Part of Abigail’s attraction for Leif is bound up with Magnolia Bend and her deep ties to family and place, her special ability in creating home and keeping people together: in her, he finds a home, a sense of belonging.
Though Leif is occupied with the search for his father, Abigail is far more compelling:
She seems layered to such a degree that no man could unwrap her. Steely one minute, achingly vulnerable the next. Abigail was the Mona Lisa, complicated and mysterious. Her beauty a masterpiece of shadow and illumination, a study in contrast. He found himself wanting to know her better, to break through the shell she’d built around herself.
Leif recognizes his qualities as complementary to Abigail because he is an artist and knows the value of chiaroscuro in paint, physical attraction, and compatibility. Later, when Abigail and Leif agree to a “friends with benefits” affair, though feeling and friendship insert themselves into their arrangement anyway, Abigail begins to admit her feelings for Leif; she voices them as complementarity as well, ” … he was the yang to her yin.” Their yangs and yins are mighty fine in the telling too, by the way. 😉
One of the essential themes of romance is transformation. One of the cleverest ways a romance writer can convey transformation is through allusion to the genre’s history. It is especially compelling and a sadly rare phenomenon (the supreme example of which is Seidel’s Again) of transforming character in the beloved’s eyes through allusion. Miss Bates loves this device and Talley has used it masterfully:
Abigail. She was the antithesis of overblown and easy. Her willowy frame harkened back to Jane Austen and buttoned-up dresses.
He’d gathered his hair into a low ponytail bound with leather and wore a hoodie that broadened his shoulders somehow. In the glow of the moon, he became a Nordic warrior.
“Why do you do that?” she asked. “What? Kiss your hand?” “Yeah, like you stepped out of the nineteenth century.” … “All of you is very elegant. Like a Degas. You remind me of one of his dancers.”
Some readers may find this contrived, or precious, but to Miss Bates, it points to a writer aware of her craft’s history. It adds wit and deepens character, especially when elements of farce have been part of the narrative. It’s a clever device because it adds layer to character, hearkens to tradition (suggesting this couple is on their love-journey as others before them) draws the reader’s reading experience into the narrative, and, for hero and heroine, distinguishes something in the other no one else is privy to, a specialness belonging solely to the beloved.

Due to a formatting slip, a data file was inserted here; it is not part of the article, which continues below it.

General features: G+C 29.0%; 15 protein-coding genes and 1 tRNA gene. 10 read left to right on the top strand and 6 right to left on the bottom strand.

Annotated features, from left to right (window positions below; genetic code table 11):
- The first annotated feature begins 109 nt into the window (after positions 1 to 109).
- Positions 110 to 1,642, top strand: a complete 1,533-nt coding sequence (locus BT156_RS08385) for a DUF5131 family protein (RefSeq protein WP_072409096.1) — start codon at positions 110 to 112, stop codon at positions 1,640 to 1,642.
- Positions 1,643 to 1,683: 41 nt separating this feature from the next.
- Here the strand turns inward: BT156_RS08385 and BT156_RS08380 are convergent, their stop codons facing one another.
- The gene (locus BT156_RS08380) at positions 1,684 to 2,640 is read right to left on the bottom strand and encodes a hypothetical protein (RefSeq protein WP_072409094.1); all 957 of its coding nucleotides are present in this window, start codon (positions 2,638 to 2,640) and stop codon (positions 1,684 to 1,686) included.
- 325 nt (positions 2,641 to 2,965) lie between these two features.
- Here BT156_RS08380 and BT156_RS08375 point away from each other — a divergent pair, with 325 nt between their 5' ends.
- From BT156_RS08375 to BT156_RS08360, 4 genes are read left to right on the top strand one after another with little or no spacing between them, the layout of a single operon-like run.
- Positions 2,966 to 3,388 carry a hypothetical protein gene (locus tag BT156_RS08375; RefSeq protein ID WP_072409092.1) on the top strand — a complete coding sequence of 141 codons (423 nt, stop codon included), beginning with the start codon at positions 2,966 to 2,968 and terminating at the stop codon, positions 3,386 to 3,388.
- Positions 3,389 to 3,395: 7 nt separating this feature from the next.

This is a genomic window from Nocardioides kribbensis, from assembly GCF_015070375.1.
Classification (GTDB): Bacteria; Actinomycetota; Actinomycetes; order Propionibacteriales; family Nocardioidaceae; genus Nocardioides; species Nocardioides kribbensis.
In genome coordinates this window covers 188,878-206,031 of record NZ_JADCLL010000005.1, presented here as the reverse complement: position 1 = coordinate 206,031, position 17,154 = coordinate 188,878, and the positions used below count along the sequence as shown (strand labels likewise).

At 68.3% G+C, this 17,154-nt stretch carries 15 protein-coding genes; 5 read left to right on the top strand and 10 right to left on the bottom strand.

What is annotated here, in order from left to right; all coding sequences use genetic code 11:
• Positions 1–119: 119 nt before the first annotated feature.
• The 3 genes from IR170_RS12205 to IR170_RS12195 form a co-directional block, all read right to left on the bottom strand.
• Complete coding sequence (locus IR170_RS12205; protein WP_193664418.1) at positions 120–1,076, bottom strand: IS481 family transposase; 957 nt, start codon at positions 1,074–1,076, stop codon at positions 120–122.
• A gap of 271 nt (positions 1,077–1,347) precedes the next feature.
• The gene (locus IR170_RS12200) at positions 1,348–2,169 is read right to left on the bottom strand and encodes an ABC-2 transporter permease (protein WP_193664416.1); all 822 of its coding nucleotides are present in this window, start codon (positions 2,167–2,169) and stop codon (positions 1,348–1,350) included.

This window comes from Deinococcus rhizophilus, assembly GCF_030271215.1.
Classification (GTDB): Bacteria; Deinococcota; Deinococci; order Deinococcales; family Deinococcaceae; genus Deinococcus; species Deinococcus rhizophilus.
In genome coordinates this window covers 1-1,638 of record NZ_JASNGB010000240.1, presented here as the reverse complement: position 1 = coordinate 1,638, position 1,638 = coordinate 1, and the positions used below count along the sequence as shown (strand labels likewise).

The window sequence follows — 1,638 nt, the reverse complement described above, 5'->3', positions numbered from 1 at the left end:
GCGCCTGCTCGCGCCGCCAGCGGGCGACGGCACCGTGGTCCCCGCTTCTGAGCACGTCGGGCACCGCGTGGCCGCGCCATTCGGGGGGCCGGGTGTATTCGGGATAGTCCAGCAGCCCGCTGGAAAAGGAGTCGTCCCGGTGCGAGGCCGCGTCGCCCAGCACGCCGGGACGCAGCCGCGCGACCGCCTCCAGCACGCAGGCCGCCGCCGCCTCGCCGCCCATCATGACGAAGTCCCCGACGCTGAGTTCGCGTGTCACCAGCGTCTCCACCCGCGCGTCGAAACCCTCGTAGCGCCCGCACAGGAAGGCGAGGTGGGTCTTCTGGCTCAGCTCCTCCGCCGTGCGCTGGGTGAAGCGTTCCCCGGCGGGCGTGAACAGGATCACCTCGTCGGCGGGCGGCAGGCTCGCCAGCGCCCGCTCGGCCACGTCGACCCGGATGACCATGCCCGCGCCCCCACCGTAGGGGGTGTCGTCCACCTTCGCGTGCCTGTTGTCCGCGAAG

Another moment precious to romance writer and reader is that of recognizing what the beloved has come to mean:
… he’d thawed her, healed her, made her think about wanting more than what she’d settled for – a lonely bed, a hard heart, a facade of practicality and self-sufficiency.
… she made him feel like the man he could be someday. The sort of man who put down roots and grew toward the light of goodness, spreading limbs, sheltering all that was important to him. He could feel himself changing …
Miss Bates is fascinated by the manner in which the moment of recognition is, in turn, the moment of the hero and heroine’s self-understanding, possibility, and hope. This instant is, of course, followed by darkness, the moment of betrayal, loss, or estrangement about which Miss Bates has written. This moment involves Talley’s turning of romance conventions on their heads. She reverts to farce and makes it necessary for the heroine to grovel in place of the hero. (In effect, Miss B. can argue that Abigail’s betrayal happened in the past, in Cal’s abandonment; its effects are what she must heal from and what Leif is able to offer her.) Leif is a compelling reversal of romance conventions. His dissatisfaction with being a “friend with benefits” and hurt at being used sexually (of course the heroine is not so crass, but she is not forthcoming about her feelings, given her history) are a refreshing reconsideration of the tried-true-and-banal alpha hero. There is more to enjoy here: wonderful secondary characters, especially in the older people who advise and guide hero and heroine on their way to an HEA, a use of religion that is neither inspirational, nor contemptuous, but part of people’s everyday lives, and a clear-eyed portrait of a tween’s growing pains.
Miss Bates has found a new romance writer to follow and study in Liz Talley. Miss Austen says of Sweet Talking Man, “there is no charm like tenderness of heart,” Emma.
Liz Talley’s Sweet Talking Man is published by Harlequin (SuperRomance) and has been available since February 3rd, in paper and “e,” from your preferred vendors. Miss Bates is grateful to Harlequin for an e-ARC, via Netgalley.